The event successfully highlighted the impact that menstrual cups are having across the globe, how results are being measured, and how we can leverage such findings for global advocacy on menstrual cups. If you missed it, a recording can be found on YouTube.
There were 5 speakers who spoke brilliantly:
Dr Garazi Zulaika, a Post-Doctoral Researcher at the Liverpool School of Tropical Medicine, gave a presentation on the impact of menstrual cups on girls’ reproductive health.
She discussed her in depth findings from the Cups or Cash for Girls Trial and the Cups and Community Health Sub-study. The study showed that girls who used a menstrual cup saw a 33% reduced risk of HSV-2. Having HSV-2, the virus that causes genital herpes, triples an individual’s risk of becoming infected with HIV. Girls also experienced a 24% reduction in bacterial vaginosis and a 37% increase in ‘good bacteria’. Not only this, but there was a 80% uptake in cup use.
One girl said “When using moon (menstrual) cup you are so comfortable, even if you are in class, you are not afraid that it will leak unlike pads, so you concentrate in class you and are not worried.”
Jennifer Rubli, the Research and Monitoring, Evaluation and Learning (MEL) Director at Femme International, presented on her findings around measuring menstrual health and menstrual cup programmes for Non-Governmental Organisations.
Jen discussed why measurement and capturing accurate data matters, the role of good MEL practices to ensure that projects are undertaken successfully, and how different adaptations need to be considered for different groups and communities. She shared some key tools already available which can be used for measuring the impact of cup programmes:
Kofi K. Nyanteng, the MEL Specialist at ‘CouldYou?’, discussed his experience distributing menstrual cups in Ghana.
He talked through the organisations experience of using a data driven approach and how this has contributed to the success of the project. They used CUP TRACK which provides real-time feedback from cup users. This ensured that data was frequent and reliable, and feedback could inform future decisions. They offered capacity building support to their partners to ensure they were trained in the latest data approaches, and also used physical verification methods such as random field visits and call backs.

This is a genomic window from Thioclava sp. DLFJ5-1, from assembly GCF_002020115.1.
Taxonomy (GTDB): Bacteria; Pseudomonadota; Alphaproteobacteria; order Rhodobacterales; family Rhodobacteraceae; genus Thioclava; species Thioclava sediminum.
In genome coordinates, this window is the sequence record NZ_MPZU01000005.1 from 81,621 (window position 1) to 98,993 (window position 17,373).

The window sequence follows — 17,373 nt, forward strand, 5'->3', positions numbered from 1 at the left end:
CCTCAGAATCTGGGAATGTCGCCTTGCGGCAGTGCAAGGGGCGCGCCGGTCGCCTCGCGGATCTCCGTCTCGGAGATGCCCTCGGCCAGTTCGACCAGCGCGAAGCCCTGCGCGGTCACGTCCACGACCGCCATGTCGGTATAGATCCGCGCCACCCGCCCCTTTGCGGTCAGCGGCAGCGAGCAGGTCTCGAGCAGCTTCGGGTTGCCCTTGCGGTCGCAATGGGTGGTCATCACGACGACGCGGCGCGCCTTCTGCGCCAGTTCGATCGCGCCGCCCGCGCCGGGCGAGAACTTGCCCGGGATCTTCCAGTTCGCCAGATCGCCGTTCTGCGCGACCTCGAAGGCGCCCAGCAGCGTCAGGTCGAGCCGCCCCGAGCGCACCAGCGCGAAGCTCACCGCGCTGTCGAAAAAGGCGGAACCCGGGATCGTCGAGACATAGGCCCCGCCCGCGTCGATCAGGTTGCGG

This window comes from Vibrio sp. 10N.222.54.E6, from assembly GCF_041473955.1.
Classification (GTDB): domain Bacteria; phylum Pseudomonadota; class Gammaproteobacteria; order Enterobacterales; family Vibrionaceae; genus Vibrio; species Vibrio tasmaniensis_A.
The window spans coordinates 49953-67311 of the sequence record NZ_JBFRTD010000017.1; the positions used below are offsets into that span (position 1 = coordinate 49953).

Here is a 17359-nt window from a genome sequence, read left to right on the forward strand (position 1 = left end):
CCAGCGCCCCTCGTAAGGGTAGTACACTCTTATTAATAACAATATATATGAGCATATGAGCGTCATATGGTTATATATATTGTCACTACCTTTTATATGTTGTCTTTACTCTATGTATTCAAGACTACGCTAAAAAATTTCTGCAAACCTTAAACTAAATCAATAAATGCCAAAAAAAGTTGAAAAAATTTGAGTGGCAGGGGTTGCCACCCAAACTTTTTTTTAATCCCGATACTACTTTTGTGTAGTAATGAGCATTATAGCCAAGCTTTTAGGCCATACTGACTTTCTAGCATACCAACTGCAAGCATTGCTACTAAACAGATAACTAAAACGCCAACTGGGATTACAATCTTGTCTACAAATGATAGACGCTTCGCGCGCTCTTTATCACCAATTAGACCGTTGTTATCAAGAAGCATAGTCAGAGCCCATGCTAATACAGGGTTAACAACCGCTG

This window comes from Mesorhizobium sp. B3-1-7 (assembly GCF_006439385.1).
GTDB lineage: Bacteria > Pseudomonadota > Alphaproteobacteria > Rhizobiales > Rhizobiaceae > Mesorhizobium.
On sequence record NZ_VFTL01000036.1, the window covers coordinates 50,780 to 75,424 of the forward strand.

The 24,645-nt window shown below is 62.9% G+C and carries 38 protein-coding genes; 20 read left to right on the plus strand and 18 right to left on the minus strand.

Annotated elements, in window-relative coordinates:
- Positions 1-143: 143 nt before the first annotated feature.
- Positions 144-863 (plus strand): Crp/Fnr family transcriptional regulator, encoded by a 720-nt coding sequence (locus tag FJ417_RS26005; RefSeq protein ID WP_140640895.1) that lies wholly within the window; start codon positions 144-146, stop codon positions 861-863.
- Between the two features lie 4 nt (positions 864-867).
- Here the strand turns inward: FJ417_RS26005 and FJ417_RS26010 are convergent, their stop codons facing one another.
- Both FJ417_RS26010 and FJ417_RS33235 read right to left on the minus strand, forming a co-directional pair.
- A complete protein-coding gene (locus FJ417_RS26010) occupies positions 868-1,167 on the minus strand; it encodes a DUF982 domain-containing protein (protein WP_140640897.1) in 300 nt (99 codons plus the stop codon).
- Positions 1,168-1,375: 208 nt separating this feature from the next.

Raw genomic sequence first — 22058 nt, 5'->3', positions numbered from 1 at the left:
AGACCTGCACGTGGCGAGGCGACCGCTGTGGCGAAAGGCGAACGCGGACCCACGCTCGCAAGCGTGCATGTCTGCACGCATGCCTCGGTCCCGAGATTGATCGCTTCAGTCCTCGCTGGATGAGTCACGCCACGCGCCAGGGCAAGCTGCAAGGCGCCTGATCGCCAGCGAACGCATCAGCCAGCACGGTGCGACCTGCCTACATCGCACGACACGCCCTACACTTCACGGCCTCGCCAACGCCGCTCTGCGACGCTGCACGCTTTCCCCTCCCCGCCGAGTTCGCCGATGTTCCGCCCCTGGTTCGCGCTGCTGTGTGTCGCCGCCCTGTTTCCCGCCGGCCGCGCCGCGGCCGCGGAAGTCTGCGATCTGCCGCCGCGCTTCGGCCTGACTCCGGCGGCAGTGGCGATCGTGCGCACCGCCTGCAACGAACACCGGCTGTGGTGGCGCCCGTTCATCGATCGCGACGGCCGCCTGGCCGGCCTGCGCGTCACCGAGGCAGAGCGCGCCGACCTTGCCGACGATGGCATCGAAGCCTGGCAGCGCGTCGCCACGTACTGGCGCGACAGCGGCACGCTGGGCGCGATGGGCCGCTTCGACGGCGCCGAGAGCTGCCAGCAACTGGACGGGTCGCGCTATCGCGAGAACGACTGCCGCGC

Ajwang’ Wanday, the Project Officer for Kakamega’s Menstrual Cup Programme, shared her experience coordinating the pilot project funded by Dorcas International.
She highlighted the technical and programmatic challenges faced, together with the key adaptations and learnings from this project. For example, many women and girls were worried about the health risks and misconceptions of cups and questions around virginity, so it was important that the trainers provided basic reproductive health training to combat these misconceptions.
Watch this short video to hear more about how menstrual cups are changing women and girls’ lives in Kakamega.
Ira Guha, the founder of Asan Cups, shared how the cups have been adopted in Kanakapura city in India, and the impact they have had on women and their mental health.
Ira spoke about the key learnings from the project so far. This included the importance of menstrual cup trainers being from within the communities in order to create a high level of trust and willingness of women and girls to try the cup for the first time. More key learnings include ensuring a good quality cups is used, that the project covers the entire community/village area, and collaborating with local networks to advocate for the use of menstrual cups.
Overall it was an insightful event, and discussions went beyond the impact of menstrual cups across the globe to really consider the way in which uptake is collected and verified.
As part of our follow up to the event, we are working with Naseema Noor, who is carrying out her Phd on menstrual cup programming, to gather information and lessons learnt. If you are working on a menstrual cup programme, please complete her survey.
If you would like to receive updates about the Menstrual Cup Coalition, or become a member, please fill out this form and we will get back to you.